By Jim Abbott, Orlando Sentinel
February 5, 2011
With the future of manned NASA missions uncertain, diversions along the Space Coast of Central Florida are becoming less about space and more about the coast.
Not to worry. Towns such as Melbourne, Cocoa Beach and Titusville offer plenty of coast to investigate. Even the geography makes the beach hard to ignore, with Brevard County extending 70 miles from north to south but only a few miles inland at any point.
And, in a rare synergy of technology and nature, the security requirements of the space agency offer the foundation for a pristine conservation area. So astronauts aren't the only ones who can go exploring on the Space Coast.
Here are some places to launch a coastal mission:
Birds — and blast-offs
A must-see gem is the Merritt Island National Wildlife Refuge in Titusville (fws.gov/merrittisland), one of Central Florida's amazing — and free — natural resources. Stop at the Visitor Center (State Road 402, 5 miles east of U.S. Highway 1) and check out the butterfly garden, hammock and wetland prairie. Take your vehicle on the 7-mile Black Point Wildlife Drive, a good spot to see more than 500 species of birds and wildlife.
You can spend a good part of the afternoon idling along on the gravel trail, spotting ospreys, wood storks, ibises, egrets and monstrous gators. On a recent afternoon, the refuge had a bald eagle watch, in which four baby bald eagles were visible in their treetop nest through a high-powered scope.
Need a stretch? Park the car and stroll on Cruickshank Trail, where an observation tower provides a view of the natural salt marsh. The refuge also offers hiking trails through hardwood hammocks featuring red maples, ferns and an array of birds such as pileated woodpeckers and Carolina wrens.
A different kind of flight is celebrated at the Kennedy Space Center Visitor Complex (kennedyspacecenter.com), where a bus tour takes visitors within range of historic launch pads and the Vehicle Assembly Building. A highlight is the Saturn V Center, with memorabilia ranging from Alan Shepard's 1968 Corvette to Jim Lovell's flight suit.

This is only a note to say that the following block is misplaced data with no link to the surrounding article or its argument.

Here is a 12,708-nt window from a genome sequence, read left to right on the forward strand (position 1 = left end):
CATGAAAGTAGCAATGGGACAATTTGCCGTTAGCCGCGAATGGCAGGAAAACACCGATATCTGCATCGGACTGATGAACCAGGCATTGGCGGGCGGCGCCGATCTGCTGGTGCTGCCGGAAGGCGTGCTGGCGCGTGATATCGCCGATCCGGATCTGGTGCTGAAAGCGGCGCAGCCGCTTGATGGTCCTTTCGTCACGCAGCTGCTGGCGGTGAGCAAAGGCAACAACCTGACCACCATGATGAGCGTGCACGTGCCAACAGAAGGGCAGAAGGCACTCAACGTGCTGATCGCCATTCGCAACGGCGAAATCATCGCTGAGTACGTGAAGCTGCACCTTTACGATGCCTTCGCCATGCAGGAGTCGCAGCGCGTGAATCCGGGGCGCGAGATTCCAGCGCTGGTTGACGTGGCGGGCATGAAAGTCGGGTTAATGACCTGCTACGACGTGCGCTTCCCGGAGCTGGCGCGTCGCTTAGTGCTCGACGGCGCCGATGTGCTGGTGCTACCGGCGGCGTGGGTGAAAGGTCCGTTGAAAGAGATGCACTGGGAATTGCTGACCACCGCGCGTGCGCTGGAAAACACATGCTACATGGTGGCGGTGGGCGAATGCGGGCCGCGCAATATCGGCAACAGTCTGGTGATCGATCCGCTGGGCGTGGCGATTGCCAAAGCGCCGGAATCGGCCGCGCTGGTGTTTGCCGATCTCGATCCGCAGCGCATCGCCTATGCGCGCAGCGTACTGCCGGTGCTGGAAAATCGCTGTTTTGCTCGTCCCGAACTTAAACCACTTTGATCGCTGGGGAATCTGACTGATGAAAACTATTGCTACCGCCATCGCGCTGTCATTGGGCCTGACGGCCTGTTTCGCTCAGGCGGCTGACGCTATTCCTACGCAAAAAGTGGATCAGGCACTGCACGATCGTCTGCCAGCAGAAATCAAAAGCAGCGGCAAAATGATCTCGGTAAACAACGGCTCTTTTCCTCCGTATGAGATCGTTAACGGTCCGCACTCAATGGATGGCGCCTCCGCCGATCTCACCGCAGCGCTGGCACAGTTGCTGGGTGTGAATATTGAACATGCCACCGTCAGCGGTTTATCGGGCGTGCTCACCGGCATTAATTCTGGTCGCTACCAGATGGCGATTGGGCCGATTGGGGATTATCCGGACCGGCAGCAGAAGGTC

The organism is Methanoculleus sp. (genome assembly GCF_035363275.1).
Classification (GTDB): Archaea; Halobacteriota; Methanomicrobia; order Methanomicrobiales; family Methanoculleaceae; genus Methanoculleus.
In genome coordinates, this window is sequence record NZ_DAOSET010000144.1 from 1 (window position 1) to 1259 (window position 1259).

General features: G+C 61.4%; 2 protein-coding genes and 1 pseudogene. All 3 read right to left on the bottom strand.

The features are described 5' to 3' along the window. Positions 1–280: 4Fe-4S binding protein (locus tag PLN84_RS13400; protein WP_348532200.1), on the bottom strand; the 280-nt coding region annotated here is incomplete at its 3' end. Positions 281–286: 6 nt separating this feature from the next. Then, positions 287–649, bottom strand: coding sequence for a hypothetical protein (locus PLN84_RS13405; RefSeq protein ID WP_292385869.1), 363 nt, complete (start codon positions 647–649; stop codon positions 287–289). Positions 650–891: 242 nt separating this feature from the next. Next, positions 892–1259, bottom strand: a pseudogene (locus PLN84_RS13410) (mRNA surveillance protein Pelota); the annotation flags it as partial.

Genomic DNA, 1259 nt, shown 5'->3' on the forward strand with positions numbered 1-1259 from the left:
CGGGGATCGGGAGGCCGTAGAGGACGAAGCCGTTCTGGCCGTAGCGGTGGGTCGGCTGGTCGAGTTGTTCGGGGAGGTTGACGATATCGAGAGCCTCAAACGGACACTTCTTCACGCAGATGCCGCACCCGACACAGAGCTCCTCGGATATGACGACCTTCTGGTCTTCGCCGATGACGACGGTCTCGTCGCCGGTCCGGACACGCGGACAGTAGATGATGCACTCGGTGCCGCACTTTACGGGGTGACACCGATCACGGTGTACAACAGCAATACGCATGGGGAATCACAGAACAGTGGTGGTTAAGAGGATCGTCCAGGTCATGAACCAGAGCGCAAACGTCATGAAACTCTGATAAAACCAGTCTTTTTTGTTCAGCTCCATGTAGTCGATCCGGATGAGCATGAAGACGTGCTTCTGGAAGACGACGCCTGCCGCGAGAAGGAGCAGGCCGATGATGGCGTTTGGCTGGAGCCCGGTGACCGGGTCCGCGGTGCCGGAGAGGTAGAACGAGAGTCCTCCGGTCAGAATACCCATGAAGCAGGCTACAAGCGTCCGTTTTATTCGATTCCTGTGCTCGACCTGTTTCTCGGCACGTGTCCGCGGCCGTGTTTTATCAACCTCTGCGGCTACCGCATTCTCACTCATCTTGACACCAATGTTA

In addition to the genuine history on display, the Visitor Complex has the Shuttle Launch Experience, a simulator attraction that mines the thrill-ride potential of space exploration.
General admission is $41 for adults and $31 for children ages 3-11 (plus tax). The price includes the bus tour and the Shuttle Launch Experience.
The Merritt Island Wildlife Refuge also is home to the Canaveral National Seashore — 24 miles of undeveloped beaches that boast incomparably quiet stretches of sand and surf, if little in the way of modern creature comforts. Admission is $3 per carload. There are no designated picnic areas, telephones, beach showers, water fountains or food services (or nearby restaurants, for that matter), but limited camping and horseback riding are available from November through April 15, with a required permit.
Elsewhere on the coast, beach access is the main attraction at the county's more than 200 parks and numerous campgrounds. At Lori Wilson Park in Cocoa Beach (1500 N. Atlantic Ave.), a wide wooden boardwalk leads to peaceful dunes dotted with sea oats and to the waves that have made the city a surfing haven. Compared with the Canaveral National Seashore, Cocoa Beach comes with the benefit of civilization along State Road A1A.
There's also camping available at Jetty Park (400 E. Jetty Road, Port Canaveral), a well-manicured, 35-acre retreat in the shadow of the cruise ships at the port next door. Lovely bike trails wind through the hammocks, and other options include a 1,200-foot fishing pier, picnic pavilions and another secluded beach. Nightly camping rates range from $25 to $47.
At the port itself, there's a row of restaurants with a view of the ships.
From giraffes to galleries
Away from the water, the Brevard Zoo in Melbourne (brevardzoo.org) showcases exotic wildlife in themed areas such as Expedition Africa and Wild Florida. Regular admission is $13.75 for adults and $10.25 for children ages 2-12. For a small additional fee, visitors can feed birds and giraffes, which roam a landscaped setting.
One also could shake sand off the shoes and visit a pair of quirky art districts. In Melbourne, the Brevard Art Museum anchors the Eau Gallie Arts District (eaugalliearts.com), a two-block stretch of galleries and restaurants that hosts a monthly First Friday Art Walk from 5:30 to 8:30 p.m.
The Melbourne district is an embryonic version of Cocoa Village (cocoavillage.com), the shopping district off State Road 520 that's home to boutiques, art galleries and theatrical productions at the Cocoa Village Playhouse.
Jim Abbott can be reached at firstname.lastname@example.org or 407-420-6213.
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